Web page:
Essentially I just created a Google Sheet of all the various accounts that needed to be transferred, along with the associated URL.

Then I researched (Googled) how to transfer ownership.

Most transfers were pretty straightforward.

I included the more complicated transfer instructions in the sheet.

I also made sure to turn off 2FA (Two-factor authentication) on any accounts that had it enabled.

Once the buyer and I joined the Zoom call, I shared the Google Sheet with him and we just worked our way down the list.

I started with the Gmail account I had associated with the site.

Once this was handed over, the buyer was able to SSO into about half of the accounts right off-the-bat.

For the remaining accounts, I simply changed the password to a temporary “hand-off” password.

I shared that password with the buyer.

They logged into the account, and changed the password.

And voila – after about 1 hour the asset hand-off was complete.

You may have noticed that Ezoic (the display ad company I used to monetize the site) wasn’t included in my hand-off.

That’s because Ezoic requires the buyer to set up an account of their own.

The buyer also needed their own Google Ad Manager and Adsense accounts (Google policy).


Time to get PAID.

You’ll actually technically engage with the Escrow company just prior to doing your asset hand-off.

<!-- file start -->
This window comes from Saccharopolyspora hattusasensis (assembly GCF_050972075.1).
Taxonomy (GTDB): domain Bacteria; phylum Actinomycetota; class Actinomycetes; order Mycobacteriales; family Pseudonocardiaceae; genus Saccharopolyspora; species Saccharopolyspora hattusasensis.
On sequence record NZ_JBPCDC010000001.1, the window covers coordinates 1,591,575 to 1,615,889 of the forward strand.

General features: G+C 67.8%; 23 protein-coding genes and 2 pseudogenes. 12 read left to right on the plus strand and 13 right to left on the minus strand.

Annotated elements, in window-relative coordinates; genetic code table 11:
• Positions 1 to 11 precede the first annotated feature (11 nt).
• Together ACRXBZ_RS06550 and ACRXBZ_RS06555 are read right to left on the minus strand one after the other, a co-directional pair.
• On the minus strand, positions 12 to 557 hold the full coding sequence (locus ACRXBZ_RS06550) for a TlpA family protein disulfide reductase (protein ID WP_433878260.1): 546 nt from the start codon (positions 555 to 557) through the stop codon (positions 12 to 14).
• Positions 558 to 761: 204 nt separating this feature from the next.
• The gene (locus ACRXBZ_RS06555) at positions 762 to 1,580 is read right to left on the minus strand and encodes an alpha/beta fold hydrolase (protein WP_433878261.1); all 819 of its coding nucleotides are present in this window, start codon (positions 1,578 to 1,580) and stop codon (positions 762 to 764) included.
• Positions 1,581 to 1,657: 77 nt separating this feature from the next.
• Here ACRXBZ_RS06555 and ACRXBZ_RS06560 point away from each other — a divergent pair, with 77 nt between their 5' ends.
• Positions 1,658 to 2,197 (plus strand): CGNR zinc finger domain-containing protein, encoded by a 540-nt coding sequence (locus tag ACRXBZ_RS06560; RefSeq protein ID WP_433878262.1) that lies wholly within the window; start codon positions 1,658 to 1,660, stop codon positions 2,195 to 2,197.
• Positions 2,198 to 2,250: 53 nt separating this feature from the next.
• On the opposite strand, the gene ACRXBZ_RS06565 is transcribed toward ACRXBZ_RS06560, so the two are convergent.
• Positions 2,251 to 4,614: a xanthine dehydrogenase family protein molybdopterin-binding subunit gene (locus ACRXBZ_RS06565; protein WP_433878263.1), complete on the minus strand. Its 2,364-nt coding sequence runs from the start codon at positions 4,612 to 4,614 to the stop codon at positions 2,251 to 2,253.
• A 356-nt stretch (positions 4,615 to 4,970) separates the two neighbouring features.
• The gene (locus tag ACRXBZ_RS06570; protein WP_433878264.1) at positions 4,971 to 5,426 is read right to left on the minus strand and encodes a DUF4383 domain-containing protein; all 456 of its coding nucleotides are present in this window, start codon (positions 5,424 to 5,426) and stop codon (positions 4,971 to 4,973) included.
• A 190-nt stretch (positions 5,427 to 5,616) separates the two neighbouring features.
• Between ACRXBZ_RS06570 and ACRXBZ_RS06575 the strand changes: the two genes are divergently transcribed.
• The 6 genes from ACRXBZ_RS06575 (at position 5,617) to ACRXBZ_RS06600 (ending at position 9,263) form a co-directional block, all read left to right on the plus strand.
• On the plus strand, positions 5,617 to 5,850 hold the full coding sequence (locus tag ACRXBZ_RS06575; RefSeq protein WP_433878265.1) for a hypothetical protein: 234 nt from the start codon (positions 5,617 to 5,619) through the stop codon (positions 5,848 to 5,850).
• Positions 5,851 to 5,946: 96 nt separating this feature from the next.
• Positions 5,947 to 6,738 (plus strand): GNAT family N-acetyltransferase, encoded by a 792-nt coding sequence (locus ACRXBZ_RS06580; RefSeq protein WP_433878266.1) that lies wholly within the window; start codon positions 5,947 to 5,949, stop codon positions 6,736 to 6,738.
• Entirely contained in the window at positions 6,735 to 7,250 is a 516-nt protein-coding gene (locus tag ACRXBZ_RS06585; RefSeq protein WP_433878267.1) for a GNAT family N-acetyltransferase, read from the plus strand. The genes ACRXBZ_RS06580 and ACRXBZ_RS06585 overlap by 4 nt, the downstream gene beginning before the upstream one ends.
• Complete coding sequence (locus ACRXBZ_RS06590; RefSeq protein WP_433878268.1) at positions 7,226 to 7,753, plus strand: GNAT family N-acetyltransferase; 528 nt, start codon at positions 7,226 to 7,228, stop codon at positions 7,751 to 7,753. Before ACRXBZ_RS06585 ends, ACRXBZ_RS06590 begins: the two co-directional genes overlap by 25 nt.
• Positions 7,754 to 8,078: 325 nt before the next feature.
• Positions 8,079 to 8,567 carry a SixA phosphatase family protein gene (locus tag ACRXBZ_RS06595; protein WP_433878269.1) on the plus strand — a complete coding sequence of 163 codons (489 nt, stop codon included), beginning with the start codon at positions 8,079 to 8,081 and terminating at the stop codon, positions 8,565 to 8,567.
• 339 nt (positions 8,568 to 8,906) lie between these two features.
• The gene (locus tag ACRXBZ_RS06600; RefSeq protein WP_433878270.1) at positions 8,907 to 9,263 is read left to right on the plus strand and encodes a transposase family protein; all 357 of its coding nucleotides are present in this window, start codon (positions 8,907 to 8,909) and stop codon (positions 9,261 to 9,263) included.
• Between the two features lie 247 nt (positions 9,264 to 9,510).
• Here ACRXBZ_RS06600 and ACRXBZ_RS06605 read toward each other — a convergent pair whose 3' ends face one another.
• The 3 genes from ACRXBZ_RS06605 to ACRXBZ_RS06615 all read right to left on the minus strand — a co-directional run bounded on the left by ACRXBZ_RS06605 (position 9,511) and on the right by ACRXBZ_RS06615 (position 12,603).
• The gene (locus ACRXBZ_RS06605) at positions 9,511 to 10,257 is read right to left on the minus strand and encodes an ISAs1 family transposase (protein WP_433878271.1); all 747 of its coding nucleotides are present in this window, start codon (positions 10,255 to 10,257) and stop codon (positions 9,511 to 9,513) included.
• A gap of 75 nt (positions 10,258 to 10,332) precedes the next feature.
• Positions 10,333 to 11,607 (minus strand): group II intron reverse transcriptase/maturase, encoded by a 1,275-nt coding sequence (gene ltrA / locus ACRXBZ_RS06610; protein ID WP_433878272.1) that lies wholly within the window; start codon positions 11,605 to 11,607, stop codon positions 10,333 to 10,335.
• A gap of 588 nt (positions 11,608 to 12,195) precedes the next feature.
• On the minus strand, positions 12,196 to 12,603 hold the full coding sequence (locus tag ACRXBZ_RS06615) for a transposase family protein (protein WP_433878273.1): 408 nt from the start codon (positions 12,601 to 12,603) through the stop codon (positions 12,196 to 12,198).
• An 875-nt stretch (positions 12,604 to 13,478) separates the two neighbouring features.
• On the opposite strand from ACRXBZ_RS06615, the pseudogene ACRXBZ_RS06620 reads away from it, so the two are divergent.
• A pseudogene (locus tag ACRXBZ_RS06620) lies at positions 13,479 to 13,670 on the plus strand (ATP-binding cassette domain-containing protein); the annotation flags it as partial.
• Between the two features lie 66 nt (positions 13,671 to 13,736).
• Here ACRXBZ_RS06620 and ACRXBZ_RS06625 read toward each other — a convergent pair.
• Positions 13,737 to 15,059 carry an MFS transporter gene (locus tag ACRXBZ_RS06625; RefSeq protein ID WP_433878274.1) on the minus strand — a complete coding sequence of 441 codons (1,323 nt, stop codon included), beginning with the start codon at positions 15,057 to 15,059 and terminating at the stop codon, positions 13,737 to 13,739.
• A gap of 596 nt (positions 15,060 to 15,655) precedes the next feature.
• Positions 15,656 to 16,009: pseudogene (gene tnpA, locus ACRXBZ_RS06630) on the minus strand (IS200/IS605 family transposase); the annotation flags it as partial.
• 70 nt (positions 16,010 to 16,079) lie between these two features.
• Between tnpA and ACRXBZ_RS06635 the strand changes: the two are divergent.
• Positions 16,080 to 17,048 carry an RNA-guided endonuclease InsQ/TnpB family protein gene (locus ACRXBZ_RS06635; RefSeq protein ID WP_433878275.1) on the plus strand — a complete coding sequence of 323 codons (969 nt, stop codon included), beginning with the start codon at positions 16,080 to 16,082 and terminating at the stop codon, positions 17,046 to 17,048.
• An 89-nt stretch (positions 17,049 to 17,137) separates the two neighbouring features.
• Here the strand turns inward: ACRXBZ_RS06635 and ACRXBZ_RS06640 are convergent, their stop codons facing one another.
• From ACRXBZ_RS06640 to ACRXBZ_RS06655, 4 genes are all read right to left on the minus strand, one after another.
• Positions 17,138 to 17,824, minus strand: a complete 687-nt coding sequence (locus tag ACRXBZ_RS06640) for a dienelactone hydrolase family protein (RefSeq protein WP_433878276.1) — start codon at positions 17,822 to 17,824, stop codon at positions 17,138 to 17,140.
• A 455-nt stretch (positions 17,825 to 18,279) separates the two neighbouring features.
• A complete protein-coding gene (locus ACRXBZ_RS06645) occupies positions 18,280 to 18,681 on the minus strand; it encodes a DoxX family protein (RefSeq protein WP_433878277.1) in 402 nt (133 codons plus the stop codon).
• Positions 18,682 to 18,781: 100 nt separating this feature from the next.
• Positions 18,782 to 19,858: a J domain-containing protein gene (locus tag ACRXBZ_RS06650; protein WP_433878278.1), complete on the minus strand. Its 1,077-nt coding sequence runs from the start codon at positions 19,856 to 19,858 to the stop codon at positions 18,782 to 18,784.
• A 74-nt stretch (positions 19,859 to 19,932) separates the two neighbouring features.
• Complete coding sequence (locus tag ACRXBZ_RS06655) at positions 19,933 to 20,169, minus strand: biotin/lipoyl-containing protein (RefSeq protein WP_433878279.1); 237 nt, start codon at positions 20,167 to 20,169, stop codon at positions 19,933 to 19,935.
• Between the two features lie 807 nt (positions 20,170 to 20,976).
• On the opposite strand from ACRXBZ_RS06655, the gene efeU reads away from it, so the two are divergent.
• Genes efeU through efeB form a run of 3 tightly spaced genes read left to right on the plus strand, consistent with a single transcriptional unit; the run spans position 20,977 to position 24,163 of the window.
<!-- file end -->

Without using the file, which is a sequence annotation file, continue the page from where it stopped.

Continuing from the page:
You need an Escrow Agreement in place, and then the buyer will wire the funds so that they are sitting in escrow before you hand anything over.

We used Ecommerce Law Group.

They charged us 500 bucks each (buyer and seller), $1000 total to facilitate the transaction.

Here’s what the escrow timeline looked like:

  • Feb 27 – We both signed the Escrow Agreement
  • Feb 28 – Buyer wired funds to escrow
  • Feb 28 – Escrow agent let us know when she received the funds so we could begin the hand-off of assets
  • Feb 28 – Once assets were transferred, we each emailed escrow agent separately informing her
  • Feb 28 – Escrow agent sent yet another document for us to sign, breaking down the funds flow instructions
  • Mar 1 – I got a $100 test wire that I had to confirm receipt of
  • Mar 2 – Remaining funds were released to me!

And yes, I was refreshing my Capital One bank account app about every other minute on March 2nd 😅.

Now what?

You’re not done yet!

Most Asset Purchase Agreements have a section regarding training.

It’s pretty common for the buyer to request 40 hours of support over the first 90 days, post-sale.

Basically the buyer will reach out when / if they need help.

My buyer and I have met about 10 times so far, for less than 10 hours total.

I imagine we’ll meet just once or twice more.

Once your 40 hours are up, or the 90 days, which ever comes first, then you’re truly done.


Sale complete.

Time to enjoy the weekend.

You’ve earned it.


mike keith always be publishing

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6 thoughts on “#08 | 5 words saved me $156,000 (Selling Part 3)”

  1. Your blogging journey is interesting Mike. For a novice blogger like me, I always enjoy reading your newsletters and blogs alike.

    Your story is inspiring for blogging beginners and is spreading more positive hope to the needy starters.

    Thanks for sharing these helpful insights.